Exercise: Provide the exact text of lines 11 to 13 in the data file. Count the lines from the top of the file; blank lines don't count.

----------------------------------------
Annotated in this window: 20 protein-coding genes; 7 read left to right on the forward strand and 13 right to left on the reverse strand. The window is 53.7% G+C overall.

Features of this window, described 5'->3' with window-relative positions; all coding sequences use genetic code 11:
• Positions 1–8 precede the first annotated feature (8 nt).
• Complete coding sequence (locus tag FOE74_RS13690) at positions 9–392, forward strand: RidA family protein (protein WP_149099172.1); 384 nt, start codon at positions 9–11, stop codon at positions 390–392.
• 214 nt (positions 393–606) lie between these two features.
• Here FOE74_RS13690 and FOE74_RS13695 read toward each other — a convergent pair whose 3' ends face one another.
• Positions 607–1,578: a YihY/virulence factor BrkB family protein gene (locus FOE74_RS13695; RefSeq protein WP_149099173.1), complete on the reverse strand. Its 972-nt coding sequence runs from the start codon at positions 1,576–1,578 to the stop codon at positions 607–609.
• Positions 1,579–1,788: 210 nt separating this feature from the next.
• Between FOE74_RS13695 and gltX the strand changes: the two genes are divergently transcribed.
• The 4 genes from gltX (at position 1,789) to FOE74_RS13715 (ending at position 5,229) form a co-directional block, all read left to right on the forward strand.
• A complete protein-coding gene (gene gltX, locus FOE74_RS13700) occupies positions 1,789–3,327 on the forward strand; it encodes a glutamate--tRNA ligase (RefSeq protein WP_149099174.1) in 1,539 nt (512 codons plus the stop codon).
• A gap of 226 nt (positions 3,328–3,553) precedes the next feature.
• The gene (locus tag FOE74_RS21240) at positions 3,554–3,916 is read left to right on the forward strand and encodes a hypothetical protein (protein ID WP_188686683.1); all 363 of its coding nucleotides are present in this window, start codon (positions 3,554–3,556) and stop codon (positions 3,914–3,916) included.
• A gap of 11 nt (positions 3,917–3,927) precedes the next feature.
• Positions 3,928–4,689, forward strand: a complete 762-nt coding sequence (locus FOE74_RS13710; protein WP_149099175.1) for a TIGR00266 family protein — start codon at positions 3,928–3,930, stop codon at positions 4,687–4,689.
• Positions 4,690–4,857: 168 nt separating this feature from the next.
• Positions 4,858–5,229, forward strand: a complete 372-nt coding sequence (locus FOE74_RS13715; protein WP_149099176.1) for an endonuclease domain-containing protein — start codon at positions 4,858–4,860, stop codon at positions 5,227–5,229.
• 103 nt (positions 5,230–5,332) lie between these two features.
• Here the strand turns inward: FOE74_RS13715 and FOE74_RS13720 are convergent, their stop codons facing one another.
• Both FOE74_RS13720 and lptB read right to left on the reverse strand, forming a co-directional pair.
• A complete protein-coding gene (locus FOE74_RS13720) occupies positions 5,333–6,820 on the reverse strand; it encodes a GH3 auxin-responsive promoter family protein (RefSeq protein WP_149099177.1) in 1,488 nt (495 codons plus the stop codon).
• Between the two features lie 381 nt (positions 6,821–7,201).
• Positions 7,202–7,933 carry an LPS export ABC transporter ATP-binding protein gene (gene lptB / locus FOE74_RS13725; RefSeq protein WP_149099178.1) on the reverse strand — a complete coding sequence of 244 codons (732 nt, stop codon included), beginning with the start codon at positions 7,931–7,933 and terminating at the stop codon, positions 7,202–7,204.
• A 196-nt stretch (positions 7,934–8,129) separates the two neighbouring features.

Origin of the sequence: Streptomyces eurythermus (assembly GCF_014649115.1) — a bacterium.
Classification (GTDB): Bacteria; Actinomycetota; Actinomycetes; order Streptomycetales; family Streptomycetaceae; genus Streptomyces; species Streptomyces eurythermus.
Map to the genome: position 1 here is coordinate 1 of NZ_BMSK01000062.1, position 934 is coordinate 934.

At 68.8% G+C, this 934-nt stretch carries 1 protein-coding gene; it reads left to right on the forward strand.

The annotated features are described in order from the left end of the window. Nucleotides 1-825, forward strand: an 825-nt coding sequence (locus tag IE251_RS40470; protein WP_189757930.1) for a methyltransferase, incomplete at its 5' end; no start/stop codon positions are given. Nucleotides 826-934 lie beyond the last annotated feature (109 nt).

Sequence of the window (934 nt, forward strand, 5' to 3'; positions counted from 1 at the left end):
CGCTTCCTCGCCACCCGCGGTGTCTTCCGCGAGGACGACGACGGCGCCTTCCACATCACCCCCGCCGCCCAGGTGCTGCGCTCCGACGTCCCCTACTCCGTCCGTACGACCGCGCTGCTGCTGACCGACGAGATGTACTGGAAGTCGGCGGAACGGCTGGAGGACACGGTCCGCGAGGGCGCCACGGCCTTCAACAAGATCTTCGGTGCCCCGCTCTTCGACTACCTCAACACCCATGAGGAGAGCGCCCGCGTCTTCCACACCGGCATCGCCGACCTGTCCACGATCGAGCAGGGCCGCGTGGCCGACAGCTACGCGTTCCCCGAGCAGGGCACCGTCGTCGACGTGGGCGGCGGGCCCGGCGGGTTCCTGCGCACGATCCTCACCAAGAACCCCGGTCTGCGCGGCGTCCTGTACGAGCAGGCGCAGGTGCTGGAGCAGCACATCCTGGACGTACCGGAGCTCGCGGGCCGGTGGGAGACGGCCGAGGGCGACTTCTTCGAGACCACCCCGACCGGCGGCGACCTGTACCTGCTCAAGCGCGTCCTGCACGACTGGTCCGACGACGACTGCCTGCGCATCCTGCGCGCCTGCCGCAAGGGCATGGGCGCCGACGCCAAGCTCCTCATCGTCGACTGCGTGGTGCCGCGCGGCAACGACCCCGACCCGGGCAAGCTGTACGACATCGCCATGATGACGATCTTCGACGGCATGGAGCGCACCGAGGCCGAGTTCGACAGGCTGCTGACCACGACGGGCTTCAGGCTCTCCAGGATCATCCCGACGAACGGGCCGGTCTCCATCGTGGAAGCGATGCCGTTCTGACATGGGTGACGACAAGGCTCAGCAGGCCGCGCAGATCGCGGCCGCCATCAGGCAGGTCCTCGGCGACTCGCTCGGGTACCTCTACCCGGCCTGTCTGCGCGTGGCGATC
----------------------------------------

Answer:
• A complete protein-coding gene (gene gltX, locus FOE74_RS13700) occupies positions 1,789–3,327 on the forward strand; it encodes a glutamate--tRNA ligase (RefSeq protein WP_149099174.1) in 1,539 nt (512 codons plus the stop codon).
• A gap of 226 nt (positions 3,328–3,553) precedes the next feature.
• The gene (locus tag FOE74_RS21240) at positions 3,554–3,916 is read left to right on the forward strand and encodes a hypothetical protein (protein ID WP_188686683.1); all 363 of its coding nucleotides are present in this window, start codon (positions 3,554–3,556) and stop codon (positions 3,914–3,916) included.